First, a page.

Bellevue Police Officer Dion Robertson has been punished for driving a police bomb squad truck to a brew pub, drinking two beers, then driving the department vehicle to another officer s home, where he drank more.
Robertson was seen drinking the beer at the Issaquah Brew House on November 10 where he was attending an appreciation dinner for the Bellevue SWAT team. He was reported by a police lieutenant who was also at the event.
Robertson was not on duty at the time (but was on call) and was not stopped for driving under the influence of alcohol. However, Robertson has been under the microscope since 2012 when he and another Bellevue police officer, Andy Hanke, were kicked out of a Seahawks game for their obnoxious, drunken behavior.
The pair had an altercation with a Seattle Police Officer outside of CenturyLink Field on September 16, 2012. According to Bellevue s internal investigation, Robertson screamed at the officer and called her obscene names after she asked a woman in his group to pick up a cup she d thrown on the ground. According to witnesses, Robertson was so aggressive towards the female officer that another officer called SPD for backup.
Robertson and Hanke were off duty when the 2012 incident occurred, but Police Chief Linda Pillo said their actions were embarrassing, reflected poorly on the department and violated policies on deportment, courtesy and ethics. Robertson was demoted from Corporal to Officer and removed from a leadership role in the bomb squad. Hanke was given a 30-day suspension and removed from the bomb squad altogether.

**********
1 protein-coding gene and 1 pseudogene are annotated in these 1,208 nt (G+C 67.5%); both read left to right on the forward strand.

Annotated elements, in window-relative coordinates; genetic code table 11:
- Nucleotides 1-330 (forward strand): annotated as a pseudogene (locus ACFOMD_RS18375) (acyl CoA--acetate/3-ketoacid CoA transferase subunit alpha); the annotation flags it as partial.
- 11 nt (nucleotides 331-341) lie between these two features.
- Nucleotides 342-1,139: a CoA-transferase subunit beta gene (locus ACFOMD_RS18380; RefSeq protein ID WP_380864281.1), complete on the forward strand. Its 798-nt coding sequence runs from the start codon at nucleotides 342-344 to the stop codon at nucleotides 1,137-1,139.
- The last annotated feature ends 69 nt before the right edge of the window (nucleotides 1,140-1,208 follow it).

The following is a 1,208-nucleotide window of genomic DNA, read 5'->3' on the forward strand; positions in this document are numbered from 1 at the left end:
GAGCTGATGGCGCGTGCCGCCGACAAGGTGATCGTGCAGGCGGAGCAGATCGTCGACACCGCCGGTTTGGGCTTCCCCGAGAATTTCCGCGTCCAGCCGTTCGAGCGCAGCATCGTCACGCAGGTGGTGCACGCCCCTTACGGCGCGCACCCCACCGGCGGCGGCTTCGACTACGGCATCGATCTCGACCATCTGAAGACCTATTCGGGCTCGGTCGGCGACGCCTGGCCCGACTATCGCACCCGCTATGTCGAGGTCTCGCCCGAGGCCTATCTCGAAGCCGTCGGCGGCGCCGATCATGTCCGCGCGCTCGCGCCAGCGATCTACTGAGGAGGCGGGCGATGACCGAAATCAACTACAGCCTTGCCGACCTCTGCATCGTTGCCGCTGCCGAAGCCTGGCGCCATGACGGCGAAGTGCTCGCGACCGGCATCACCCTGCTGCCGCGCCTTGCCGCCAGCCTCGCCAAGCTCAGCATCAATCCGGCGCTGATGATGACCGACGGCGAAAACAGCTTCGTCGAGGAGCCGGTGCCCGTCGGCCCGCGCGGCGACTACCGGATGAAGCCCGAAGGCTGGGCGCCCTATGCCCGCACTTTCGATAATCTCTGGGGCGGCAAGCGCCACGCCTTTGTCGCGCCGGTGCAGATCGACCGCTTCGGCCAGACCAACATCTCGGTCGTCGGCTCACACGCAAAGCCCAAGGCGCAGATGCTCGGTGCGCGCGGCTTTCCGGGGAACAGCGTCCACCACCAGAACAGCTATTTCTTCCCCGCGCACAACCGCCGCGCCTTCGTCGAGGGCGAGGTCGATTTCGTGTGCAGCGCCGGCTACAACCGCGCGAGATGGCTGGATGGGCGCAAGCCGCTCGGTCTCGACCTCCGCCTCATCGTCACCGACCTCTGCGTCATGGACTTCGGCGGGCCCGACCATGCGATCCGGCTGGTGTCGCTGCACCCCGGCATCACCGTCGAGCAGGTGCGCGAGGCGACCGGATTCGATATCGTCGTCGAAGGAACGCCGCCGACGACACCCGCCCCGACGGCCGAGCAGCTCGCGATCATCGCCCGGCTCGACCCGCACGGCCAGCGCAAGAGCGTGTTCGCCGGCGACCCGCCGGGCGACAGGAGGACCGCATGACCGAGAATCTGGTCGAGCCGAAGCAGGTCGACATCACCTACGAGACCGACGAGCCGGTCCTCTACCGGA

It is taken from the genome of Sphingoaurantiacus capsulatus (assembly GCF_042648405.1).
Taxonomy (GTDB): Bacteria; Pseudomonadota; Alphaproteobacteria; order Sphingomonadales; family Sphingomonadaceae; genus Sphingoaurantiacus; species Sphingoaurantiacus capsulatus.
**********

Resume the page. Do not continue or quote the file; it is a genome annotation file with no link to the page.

Hanke resigned from the police department last month, following an arrest in November for driving under the influence on I-90 near Issaquah.
The department's investigation concluded that Robertson violated policy by operating his assigned vehicle after consuming alcohol. Bellevue Police Chief Linda Pillo on Wednesday announced that Officer Robertson was removed from the bomb squad, resulting in a four percent pay reduction.
During the internal investigation, it was revealed that Robertson was on call for the bomb squad the night of November 10, when he drove to the Issaquah Brew Pub, drank two beers, then drove to another officer's home about ten miles away, where a group of officers had gathered to taste some home-brewed beer. Other officers who were at the Issaquah Brew House said that Robertson did not appear intoxicated. However, at least two officers at the event expressed surprise that Robertson was drinking at all.
Lt. John Manning, who first reported the possible policy violation to his commanders, said it had a shock value because he thought Robertson had stopped drinking following his publicized alcohol issues, most likely a reference to the Seahawks incident. Capt. John McCracken said he made a mental note of Robertson drinking because he thought he d stopped altogether.
Robertson defended himself during the investigation, saying that he felt he was the victim of a witch hunt. Robertson said he only drinks once in a blue moon at a special event, and that he considered the Swat appreciation dinner a special event, so he drank two regular sized beers.
He said that he was at the event for two-and-a-half hours and did not consider it bad judgment to drive the bomb squad truck afterwards because I wouldn t be under the influence or buzzed. After the group left the Brew House in Issaquah and drove to the officer s house in a nearby town, Robertson claims he drank about half a beer before driving to his own home about 2 miles away.
Efforts to reach Robertson for comment have been unsuccessful.
Brad Miyake, Bellevue's acting city manager, issued a statement supporting Chief Pillo's decision in Officer Dion's case, adding: This investigation did bring to light the need for the city to look very carefully and thoroughly at its policies specifically when it comes to driving a city vehicle. It is poor judgment to drive any city vehicle after having a drink even if you are below the legal limit. If our current policies do not clearly reflect that, then we plan to make the necessary changes.